We've funded several new research studies and innovation projects in 2018 through our Research for Health in Humanitarian Crises (R2HC) and Humanitarian Innovation Fund (HIF) programmes.
Across the following areas we’ve been supporting innovators and researchers, among other actors, to produce the latest evidence on ‘what works’ when responding to humanitarian crises.
Grants awarded by R2HC in 2018
Grants awarded by the HIF in 2018
|Mental and psychological health||10|
|Sexual and reproductive health||5|
|Water sanitation and hygiene (WASH)||4|
|Gender based violence||2|
|Health services delivery and/or coordination||2|
|Injury and physical rehabilitation||2|
|Tools and methods||1|
|Maternal and child health||0|
|Accountability and participation||5|
|Assessments, monitoring and evaluation||9|
|Disaster preparedness, resilience and risk reduction||13|
|Economics, finance and insurance||2|
|Food security and livelihoods||2|
|GBV - Health||7|
|GBV - Protection||13|
|Health services delivery and/or coordination||1|
|Information management, communication and technology||14|
|Logistics and supply chain||4|
|Protection, human rights and security||10|
|Water, sanitation and hygiene||53|
Our purpose is clear: to empower the humanitarian community to improve humanitarian response. We make this happen by supporting and championing the outcomes of robust research and proven innovations across the world.
Click through to our map - you'll find a snap shot of who we fund and where. Each has a profile of their research study or innovation project, with details of the humanitarian need their work seeks to address; the solution or research undertaken; and the (proposed) outcomes and impact.
The public health research teams that we fund are required to include a research institution and a humanitarian organisation. By the end of 2018, we were supporting the following:
Through our HIF programme, we fund a range of different actors - often in partnership - to carry out innovation projects in the humanitarian sector. At the end of 2018, these were the numbers:
We work hard to communicate the outcomes and impact of our research and innovation.
Over the past ten years we’ve built up targeted and engaged mailing lists and social media followers. We give regular updates about our funding opportunities; provide the humanitarian community with the latest tools and guidance on what works when delivering effective humanitarian response; and create opportunities for this community to come together to discuss some of the most complex humanitarian problems.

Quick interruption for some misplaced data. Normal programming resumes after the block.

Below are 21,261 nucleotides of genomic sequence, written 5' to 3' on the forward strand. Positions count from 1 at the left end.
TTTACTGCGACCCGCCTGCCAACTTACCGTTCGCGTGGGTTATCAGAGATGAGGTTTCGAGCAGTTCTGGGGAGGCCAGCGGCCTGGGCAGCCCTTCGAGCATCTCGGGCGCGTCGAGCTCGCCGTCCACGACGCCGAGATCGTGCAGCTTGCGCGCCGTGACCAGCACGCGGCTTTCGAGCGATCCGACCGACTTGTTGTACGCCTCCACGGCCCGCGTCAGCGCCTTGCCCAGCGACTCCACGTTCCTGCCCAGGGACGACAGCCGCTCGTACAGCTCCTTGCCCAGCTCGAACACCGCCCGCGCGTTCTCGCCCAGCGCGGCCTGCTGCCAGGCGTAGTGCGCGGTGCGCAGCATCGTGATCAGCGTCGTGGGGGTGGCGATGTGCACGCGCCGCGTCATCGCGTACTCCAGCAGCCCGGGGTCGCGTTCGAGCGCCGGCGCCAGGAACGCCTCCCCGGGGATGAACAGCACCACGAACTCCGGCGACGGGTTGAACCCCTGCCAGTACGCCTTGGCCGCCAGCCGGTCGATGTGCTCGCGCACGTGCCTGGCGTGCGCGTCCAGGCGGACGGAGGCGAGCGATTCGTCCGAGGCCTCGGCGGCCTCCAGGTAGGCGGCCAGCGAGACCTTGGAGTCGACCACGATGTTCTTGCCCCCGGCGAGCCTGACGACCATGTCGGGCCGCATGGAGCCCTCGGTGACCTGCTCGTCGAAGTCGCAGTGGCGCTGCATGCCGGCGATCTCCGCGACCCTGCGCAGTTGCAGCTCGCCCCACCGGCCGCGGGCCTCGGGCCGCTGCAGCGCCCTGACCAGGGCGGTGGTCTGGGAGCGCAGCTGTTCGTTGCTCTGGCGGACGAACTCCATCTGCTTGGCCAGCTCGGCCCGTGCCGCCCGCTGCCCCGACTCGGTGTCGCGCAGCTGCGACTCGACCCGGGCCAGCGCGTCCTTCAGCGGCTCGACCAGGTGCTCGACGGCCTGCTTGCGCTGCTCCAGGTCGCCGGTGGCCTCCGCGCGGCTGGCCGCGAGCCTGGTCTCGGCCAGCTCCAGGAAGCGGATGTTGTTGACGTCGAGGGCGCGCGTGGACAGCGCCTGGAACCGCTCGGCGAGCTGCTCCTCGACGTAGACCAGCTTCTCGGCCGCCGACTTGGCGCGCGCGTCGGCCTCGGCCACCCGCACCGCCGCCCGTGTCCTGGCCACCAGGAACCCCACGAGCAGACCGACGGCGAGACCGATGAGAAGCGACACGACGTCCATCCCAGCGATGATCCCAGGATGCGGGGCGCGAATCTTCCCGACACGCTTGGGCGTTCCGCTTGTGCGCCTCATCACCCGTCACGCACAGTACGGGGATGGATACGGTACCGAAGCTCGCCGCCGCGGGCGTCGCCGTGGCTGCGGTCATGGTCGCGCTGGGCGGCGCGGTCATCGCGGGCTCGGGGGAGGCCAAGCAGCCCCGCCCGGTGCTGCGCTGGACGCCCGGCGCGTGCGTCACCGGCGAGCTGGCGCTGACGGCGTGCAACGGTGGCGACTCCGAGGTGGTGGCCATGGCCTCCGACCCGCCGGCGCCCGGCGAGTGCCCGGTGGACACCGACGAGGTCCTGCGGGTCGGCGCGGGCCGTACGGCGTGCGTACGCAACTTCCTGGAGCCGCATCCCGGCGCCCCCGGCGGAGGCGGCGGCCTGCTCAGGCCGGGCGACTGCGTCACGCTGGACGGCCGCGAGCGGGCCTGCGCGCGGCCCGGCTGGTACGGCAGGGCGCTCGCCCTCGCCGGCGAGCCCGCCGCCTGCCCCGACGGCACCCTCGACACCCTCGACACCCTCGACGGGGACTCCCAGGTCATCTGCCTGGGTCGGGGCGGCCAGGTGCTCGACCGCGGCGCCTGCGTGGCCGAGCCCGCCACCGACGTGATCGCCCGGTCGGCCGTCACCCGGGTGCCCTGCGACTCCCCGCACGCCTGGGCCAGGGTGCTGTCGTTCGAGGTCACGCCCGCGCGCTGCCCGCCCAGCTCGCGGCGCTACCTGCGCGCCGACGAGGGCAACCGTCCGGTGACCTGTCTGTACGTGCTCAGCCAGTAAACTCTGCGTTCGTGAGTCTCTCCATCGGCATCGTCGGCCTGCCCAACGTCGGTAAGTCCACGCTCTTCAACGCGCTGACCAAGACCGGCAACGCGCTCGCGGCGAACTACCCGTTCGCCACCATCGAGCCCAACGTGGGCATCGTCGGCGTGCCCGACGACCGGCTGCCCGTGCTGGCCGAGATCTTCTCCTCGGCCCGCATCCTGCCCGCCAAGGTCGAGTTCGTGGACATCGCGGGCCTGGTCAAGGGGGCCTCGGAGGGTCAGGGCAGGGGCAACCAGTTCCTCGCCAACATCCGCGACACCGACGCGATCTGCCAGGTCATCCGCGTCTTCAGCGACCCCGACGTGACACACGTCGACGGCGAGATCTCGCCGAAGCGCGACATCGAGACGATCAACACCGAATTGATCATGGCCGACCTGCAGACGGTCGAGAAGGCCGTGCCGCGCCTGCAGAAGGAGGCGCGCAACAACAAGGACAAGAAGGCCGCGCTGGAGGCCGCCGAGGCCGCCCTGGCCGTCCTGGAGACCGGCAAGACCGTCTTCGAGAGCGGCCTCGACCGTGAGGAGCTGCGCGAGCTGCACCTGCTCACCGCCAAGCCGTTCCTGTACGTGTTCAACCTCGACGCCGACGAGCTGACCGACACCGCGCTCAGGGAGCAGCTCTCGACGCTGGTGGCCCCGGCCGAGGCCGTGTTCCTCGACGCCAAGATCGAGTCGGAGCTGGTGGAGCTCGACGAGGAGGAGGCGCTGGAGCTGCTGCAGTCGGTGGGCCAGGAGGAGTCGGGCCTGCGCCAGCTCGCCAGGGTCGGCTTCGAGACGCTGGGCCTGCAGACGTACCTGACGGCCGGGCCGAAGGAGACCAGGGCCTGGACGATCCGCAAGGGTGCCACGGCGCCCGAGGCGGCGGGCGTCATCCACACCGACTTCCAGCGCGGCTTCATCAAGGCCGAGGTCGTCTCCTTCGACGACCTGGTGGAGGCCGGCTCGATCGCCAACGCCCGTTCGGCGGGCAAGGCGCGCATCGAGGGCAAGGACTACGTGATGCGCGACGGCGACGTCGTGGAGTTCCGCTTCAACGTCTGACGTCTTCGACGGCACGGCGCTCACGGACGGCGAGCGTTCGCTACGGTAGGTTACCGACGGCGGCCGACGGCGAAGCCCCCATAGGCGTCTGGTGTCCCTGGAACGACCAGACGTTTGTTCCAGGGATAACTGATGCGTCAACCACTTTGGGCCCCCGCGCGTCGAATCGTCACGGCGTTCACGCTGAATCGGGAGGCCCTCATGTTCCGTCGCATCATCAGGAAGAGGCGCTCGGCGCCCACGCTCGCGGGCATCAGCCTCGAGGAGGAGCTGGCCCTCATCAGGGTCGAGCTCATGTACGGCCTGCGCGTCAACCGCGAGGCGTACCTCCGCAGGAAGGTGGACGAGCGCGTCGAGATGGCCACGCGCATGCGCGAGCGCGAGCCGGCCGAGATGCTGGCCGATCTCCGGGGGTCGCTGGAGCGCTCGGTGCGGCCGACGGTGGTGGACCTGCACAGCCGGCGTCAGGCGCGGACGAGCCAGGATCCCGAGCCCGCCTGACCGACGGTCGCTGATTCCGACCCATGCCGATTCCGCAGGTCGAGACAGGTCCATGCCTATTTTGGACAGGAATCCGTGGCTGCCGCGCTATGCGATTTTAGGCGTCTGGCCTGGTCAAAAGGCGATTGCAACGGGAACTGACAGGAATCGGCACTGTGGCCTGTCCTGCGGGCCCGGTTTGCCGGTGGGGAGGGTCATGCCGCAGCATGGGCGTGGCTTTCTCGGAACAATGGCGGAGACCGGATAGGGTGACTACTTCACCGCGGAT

Here’s a snapshot of what 2018 has looked like for us:
In 2018, our website was visited most regularly by the following numbers of humanitarian research and innovators, among other actors:
In 2018 we brought together the humanitarian community through targeted events – from face-to-face events such as our Humanitarian Innovation Forum in June 2018, to webinars and workshops where we provide bespoke support and tools to our grantees and the wider community, so they can effectively and ethically research and innovate in this sector.
Our work and the research and innovations we fund received global coverage in 2018. Thirty-eight individual pieces to be exact. Here are our highlights:
Our HIF-funded innovative handwashing station, led by Oxfam GB, received coverage from Reuters and the Telegraph
Too Tough To Scale: challenges to scaling innovation in the humanitarian sector. Published October 2018. Our flagship report received coverage from Bond, ReliefWeb, ALNAP, the Aspen Network.
Our work and expertise on scaling innovation was covered by the Dutch Coalition for Humanitarian Innovation.
Our project by Translators without Borders and their online glossary of 700 words and expressions to help aid workers communicate with Rohingya refugees was covered by Devex in September 2018.
Our grantee study by Yale University and Mercy Crops highlighting how a particular psychosocial humanitarian intervention reduces the ‘stress hormone’ in war-affected adolescents, was covered by The Harvard Gazette in January 2018.
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